Threatening equity markets, stock manipulation is among the hottest topics for investors today. Michael Lewis, author of Flash Boys: A Wall Street Revolt, describes the U.S. stock market as rigged in favor of High Frequency Trading (HFT) firms. In a 60 Minutes edition, Lewis stated that these firms are able to “identify your desire to buy shares in Microsoft and buy them in front of you and sell them back to you at a higher price.” With milliseconds of advantage, these high-speed electronic trading firms are able to earn fractions of a penny per trade, translating to large sums of profit due to sheer speed and volume of trading.
Virtu, the holy grail of HFT firms, boasted that in four years of trading—or 1,238 days— from January 1, 2009 to December 31, 2013, it netted a loss only once.
A method now executed by many investors, such as proprietary trading firms and banks, HFT now makes up over “half of all U.S. trading volume.” However, with stiffer competition due immensely to the evolution of technology, Virtu’s boasting and the release of Lewis’ book, rule makers have become intensely wary.
This algorithmic trading has regulators on edge as they painstakingly determine whether or not certain HFT transactions are acceptable or deceptive. While these trades are not necessarily illegal, it is the motivation behind them that brings the HFT into question. It is incredibly difficult to draw the line between legality and illegality due to the complexity of employed strategies.
Brad Katsuyama, former head trader for the Royal Bank of Canada (RBC) in New York, realized a serious problem he was facing when he placed large stock orders. After the order was partially filled at one price, he found that RBC would have to pay a higher price to purchase the remainder of the order. Katsuyama quickly discovered that while his orders traveled along fiber optic cables to the nearest exchange, HFTs would get a glimpse of his deal and beat him to the other twelve U.S. stock exchanges.
Their high-speed algorithms subsequently purchased the shares RBC ordered and sold them at a higher price. In order to solve the problem, Katsuyama and Ronan Ryan, Head of Electronic Trading Strategy, devised a system that enabled them to place their order first at the exchanges farthest away and last at the nearest locations. “Essentially, our fill rates went to 100 percent,” declared Katsuyama in a 60 Minutes interview.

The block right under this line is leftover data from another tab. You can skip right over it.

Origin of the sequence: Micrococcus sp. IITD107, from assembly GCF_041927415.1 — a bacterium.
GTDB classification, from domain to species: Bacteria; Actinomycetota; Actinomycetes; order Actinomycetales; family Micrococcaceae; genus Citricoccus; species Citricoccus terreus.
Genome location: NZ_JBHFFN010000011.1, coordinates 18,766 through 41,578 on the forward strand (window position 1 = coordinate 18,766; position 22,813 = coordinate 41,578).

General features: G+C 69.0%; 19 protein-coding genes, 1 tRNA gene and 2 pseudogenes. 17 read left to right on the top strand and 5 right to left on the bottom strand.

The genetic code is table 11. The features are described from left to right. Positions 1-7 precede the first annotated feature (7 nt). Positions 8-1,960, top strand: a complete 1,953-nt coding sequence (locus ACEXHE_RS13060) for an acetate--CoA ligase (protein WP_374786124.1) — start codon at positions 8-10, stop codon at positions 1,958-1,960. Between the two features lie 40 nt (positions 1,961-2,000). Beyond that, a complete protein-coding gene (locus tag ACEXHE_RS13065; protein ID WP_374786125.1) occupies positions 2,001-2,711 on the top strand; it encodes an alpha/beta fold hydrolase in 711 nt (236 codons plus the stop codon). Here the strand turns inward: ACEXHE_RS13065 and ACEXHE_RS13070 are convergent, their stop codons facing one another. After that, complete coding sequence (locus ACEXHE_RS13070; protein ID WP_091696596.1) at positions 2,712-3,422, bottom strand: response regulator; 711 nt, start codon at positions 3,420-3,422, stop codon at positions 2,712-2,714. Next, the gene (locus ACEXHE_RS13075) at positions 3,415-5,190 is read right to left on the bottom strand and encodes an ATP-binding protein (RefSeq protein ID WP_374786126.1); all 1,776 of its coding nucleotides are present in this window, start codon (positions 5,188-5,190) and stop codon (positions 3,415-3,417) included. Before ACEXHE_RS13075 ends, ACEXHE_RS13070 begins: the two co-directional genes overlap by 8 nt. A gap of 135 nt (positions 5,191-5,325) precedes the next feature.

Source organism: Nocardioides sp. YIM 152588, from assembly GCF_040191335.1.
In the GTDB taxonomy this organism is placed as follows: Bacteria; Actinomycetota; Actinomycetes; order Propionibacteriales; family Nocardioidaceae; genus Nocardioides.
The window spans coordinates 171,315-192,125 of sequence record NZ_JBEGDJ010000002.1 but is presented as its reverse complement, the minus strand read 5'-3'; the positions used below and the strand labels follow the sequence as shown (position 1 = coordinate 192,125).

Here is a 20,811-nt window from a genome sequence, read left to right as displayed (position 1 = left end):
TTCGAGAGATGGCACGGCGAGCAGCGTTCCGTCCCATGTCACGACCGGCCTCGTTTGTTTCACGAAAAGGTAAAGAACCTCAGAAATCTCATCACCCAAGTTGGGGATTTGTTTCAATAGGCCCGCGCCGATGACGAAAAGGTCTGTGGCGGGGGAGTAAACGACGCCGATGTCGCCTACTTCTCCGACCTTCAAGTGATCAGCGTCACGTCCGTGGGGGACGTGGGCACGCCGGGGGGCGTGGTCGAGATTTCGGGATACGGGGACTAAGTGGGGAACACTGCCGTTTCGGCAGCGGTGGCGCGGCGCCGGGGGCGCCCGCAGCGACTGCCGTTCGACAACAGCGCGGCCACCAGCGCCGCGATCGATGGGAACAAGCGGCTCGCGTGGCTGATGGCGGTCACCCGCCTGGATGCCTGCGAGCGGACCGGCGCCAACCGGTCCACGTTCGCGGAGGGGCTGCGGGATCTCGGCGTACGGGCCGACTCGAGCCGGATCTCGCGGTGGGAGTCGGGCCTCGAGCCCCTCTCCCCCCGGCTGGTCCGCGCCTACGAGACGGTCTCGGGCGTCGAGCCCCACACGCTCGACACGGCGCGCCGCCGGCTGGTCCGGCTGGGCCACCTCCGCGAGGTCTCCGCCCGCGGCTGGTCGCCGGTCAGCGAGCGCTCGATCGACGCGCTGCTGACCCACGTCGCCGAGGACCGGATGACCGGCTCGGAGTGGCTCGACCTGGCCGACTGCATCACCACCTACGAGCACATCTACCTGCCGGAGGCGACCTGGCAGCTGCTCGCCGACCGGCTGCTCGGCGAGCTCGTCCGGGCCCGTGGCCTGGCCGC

Following the system’s success, Katsuyama headed up a new trading platform, IEX Group, Inc., as a dark pool trading system. He is currently the CEO while Ryan is the Chief Strategy Officer. Another recent problem has brought the Securities and Exchange Commission (SEC) into play.
In October, SEC announced that it was faced with “the first high frequency trading manipulation case.” When the SEC got seriously involved, it was discovered that New York City-based Athena Capital Research, a relatively small trading firm, stated that it was “owning the game” in internal emails due to its highly technical algorithm nicknamed “Gravy.” Allegedly, the company had been placing a vast number of aggressive trades in the last two seconds of nearly every day of trading during a six-month period in order to manipulate closing NASDAQ stocks that favored Athena profits. “Traders today can certainly use complex algorithms and take advantage of cutting-edge technology, but what happened here was fraud,” stated Andrew Ceresney, Director of SEC’s Division of Enforcement.
This tactic, known as “marking the close,” enabled Athena to make so many transactions in the final seconds before the 4:00 p.m. closing that their trades made up for over 70 percent of the total NASDAQ trading volume in specific stocks. Placing stress on the market’s available liquidity by overwhelming it with massive trades allowed Athena to push stock prices in its direction. The SEC released an order instituting administrative and cease-and-desist proceedings upon discovering the chicanery.
In the order, the SEC created an in-depth analysis of Athena’s proceedings and the mechanics of its trading strategy. The record shows that Athena made “imbalance-only” trading orders, also known as “collars.” Imbalance trading refers to a trade in which more orders are placed for shares than shares that are available to sell.
Traders typically expect prices of imbalanced shares to rise due to the high demand. Athena used sophisticated quantitative analyses ten minutes before the close of trading in order to place imbalance-only orders. On one occasion, in the ten minutes leading up to 4:00 p.m., Athena purchased thousands of EBAY shares for prices of $26.56 and $26.58 per share. The firm then let Gravy kick in and purchase 112,000 shares at $23.59 per share in the last two seconds before 4:00 p.m. At 4:00:03, NASDAQ ran its Closing Cross auction in which Athena sold 233,979 shares at 23.61, selling at approximately $.03 higher than the milliseconds before Gravy had run its course.
Although the company did not deny SEC’s charges, it stated that “its trading activity helped satisfy market demand for liquidity.” A $1 million fine was charged against the company, which it agreed to pay.
While innovation and free enterprise feed an economy, HFT firms should be flawlessly vigilant with their legal actions and abide by the law. There is a difference between manipulating stock prices and fairly trading according to genuine prices and actual supply and demand. Time has yet to tell whether or not regulators can come up with more clear-cut rules on determining if HFT firms have acted mendaciously or honorably.
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